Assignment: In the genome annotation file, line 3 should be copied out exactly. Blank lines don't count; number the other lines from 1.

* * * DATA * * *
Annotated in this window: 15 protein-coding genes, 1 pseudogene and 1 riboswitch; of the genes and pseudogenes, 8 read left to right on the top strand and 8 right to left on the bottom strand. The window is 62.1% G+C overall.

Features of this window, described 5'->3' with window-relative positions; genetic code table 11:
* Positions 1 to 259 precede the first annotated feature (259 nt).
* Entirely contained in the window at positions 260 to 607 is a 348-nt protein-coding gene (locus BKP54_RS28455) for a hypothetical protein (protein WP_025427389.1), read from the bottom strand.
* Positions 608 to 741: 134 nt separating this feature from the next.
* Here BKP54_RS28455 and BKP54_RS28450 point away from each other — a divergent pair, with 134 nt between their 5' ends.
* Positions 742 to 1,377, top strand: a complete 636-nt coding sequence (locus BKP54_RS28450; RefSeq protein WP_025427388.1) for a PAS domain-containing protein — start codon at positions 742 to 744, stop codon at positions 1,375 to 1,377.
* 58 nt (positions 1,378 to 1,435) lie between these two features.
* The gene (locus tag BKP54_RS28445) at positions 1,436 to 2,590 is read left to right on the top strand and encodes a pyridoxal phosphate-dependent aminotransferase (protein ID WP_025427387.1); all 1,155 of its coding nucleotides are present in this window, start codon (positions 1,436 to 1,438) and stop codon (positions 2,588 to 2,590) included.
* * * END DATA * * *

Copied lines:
* Positions 1 to 259 precede the first annotated feature (259 nt).